|Abstract:||[eng] The Levant, and Israel in particular, possesses a rich archaeological record of prehistoric caves from the Middle and Upper Paleolithic periods. Some of these caves have been subjected to intensive multidisciplinary studies, providing information not only on the archaeological record, but also on the diagenetic processes that have affected this archaeological record through time.One of the most interesting remains preserved in these caves is the ashy features or hearths. They are usually abundant and often visually well preserved. Ash accumulations are sometimes meters thick. Their presence has made it possible to use and develop new techniques in order to obtain more information about the fire related activities carried out in the cave, the functionality of these hearths and their significance in the social life of past cultures.One of the techniques used for the study of hearths involves the analysis of phytoliths. Phytolith analyses in prehistoric hearths can be used for a variety of purposes. These include the identification of ash remains, even in locations where they are not visible to the naked eye due to diagenetic alteration; the identification, in a specific hearth, of the use of wood/bark as opposed to other types of vegetation such as grasses, and the identification of different species of trees and/or other plants used as fuel in a specific hearth. It is also conceivable that the latter two sources of information could provide indications of possible uses of fire (cooking, warmth, technical purposes, etc.) based on the different fuels used.An interpretation of the phytolith data from an ashy feature or hearth needs to be based both, on the morphological characteristics and the quantitative analyses of the phytoliths. This provides information on the absolute number of phytoliths produced by the trees and other plant taxa present in the area, and on the number of phytoliths per unit weight of sediment. This in tum may indicate, for example, the extent of mixing of ash with other soils, the relative proportions of say wood ash and grasses in a hearth, or the use of fruits from trees or other parts of the trees.This study focuses on the ash layers frorn two prehistoric caves in Israel, Tabun and Kebara, both located on Mount Carmel, Israel (Figure 1). Tabun was occupied during the Lower and Middle Paleolithic periods and Kebara was occupied during the Middle and Upper Paleolithic periods. Both caves have visible hearths, with those in Kebara being particularly impressive.Alternative modes of occupation of Tabun Cave during the deposition of the Mousterian Levels B and C, have been proposed. Garrod & Bate (1937) interpreted the archaeological record of both levels as being indicative of domestic occupationaI activities. Jelinek et al. (1973) proposed that the presence of articulated limb bones of "Dama mesopotamica" in the Level B sediments below the cave chimney, indicated that the cave was used as a natural game trap. They also noted that the white ash layers in Level C extended across the whole cave, and proposed that this was due to the burning of natural vegetation in the cave. The study carried out in Tabun cave aims at clarifying the modes of occupation during these periods.Level B sediments closely resembles the terra rossa soil, that is common in this region. Burning activity is inferred from charcoal fragments observed in thin sections. A minor wood ash component is present based on the preponderance of phytoliths with a variable, irregular morphology, produced mostly in wood and bark as compared to those with a consistent or characteristic morphology, as well as phytoliths with shapes characteristics of those formed in wood and bark of local trees. Thus fires were produced in the cave during this period. The cave may also have been used as a game trap.Level C is composed of multiple layers of brown, black and white sediments. Micromorphology, mineralogy and phytolith analyses all show that these layers are mixtures of terra rossa soil and ash, with the latter being abundant in the white layers. The phytoliths in these layers are derived almost entirely from wood and bark, and not from grasses. These observations are consistent with a domestic occupational mode.Kebara cave is a well studied archaeological site. It contains abundant visible hearths and ash-derived minerals that are the major component of the Mousterian sediments. The latter are in varying states of preservation. Furthermore, archeobotanic information is available from charred remains. Kebara cave is thus an ideal location to study the potential of phytoliths to provide information on the mode of fire used in the cave, to assess the input of other plant materials, as well as to determine the effects of diagenesis on phytolith preservation.Sixteen samples were analyzed in terms of their mineralogy, phytolith contents per unit weight of acid insoluble fraction, and phytolith morphologies. In general the preservation of the phytoliths is good, except for the two samples in which the mineral component at present is largely ash-derived calcite. The cave sediments contain about ten times more phytoliths than those present in the four samples analyzed from outside the cave. The major source of plant material input into the cave is clearly from the wood and bark used for the fuel for fires. The grass phytoliths present in the samples are also thought to have been brought into the cave mainly associated with the wood/bark fuel. Sediments from the hearths, as well as those between the hearths, contain abundant wood/bark phytoliths. The two samples of the latter contain also appreciable amounts of phytoliths not known to be present in wood and bark, as do other hearth-derived samples. Plant materials other than those used as fuel, were thus also brought into the cave.The study about Kebara cave shows that phytoliths analysis, in conjunction with detailed mineralogical, stratigraphic, archaeobotanic and field information, can provide a more complete understanding of the use of plant materials in prehistoric caves for both fuel and other purposes.|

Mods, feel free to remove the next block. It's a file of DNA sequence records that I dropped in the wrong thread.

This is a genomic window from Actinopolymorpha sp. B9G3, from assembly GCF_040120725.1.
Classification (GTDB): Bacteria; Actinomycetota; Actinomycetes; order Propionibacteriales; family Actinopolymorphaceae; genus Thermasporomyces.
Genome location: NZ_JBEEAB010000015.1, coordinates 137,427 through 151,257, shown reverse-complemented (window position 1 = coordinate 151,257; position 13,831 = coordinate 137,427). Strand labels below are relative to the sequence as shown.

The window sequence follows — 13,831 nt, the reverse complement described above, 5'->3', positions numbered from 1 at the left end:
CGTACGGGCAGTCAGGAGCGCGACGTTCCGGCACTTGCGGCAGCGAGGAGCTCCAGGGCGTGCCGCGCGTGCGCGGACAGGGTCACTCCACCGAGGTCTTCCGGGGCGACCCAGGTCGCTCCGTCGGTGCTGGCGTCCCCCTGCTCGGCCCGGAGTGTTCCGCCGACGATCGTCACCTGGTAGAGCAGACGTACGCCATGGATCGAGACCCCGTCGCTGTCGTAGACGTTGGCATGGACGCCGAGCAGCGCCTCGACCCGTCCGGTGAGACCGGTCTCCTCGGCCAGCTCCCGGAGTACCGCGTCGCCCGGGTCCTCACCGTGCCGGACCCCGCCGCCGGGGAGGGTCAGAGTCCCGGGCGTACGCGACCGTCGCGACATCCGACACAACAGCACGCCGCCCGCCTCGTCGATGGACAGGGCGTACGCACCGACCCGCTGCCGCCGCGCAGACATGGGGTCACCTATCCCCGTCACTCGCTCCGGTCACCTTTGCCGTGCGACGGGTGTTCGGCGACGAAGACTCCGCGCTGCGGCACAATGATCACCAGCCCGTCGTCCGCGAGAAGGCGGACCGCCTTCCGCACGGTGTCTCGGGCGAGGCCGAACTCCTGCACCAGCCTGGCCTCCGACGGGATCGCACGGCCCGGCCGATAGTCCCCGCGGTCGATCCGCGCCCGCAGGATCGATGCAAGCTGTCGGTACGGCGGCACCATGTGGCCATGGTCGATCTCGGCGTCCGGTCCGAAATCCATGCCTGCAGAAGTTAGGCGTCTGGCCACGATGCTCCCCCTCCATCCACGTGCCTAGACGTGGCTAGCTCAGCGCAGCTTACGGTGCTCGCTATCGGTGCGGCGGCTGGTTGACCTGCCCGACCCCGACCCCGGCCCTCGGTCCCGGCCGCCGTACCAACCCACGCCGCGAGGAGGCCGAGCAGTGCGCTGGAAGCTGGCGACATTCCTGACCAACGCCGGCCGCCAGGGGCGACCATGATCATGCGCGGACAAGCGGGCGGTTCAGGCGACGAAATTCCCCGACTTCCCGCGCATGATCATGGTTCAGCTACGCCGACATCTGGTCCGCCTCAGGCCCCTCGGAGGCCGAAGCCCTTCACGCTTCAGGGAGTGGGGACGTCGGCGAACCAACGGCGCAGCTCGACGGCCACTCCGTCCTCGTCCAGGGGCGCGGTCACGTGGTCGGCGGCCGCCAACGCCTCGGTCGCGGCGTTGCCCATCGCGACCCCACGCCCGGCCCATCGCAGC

|Appears in Collections:||Tesis Doctorals - Departament - Prehistòria, Història Antiga i Arqueologia|
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|03.RMAC_3de3.pdf||2.31 MB||Adobe PDF||View/Open|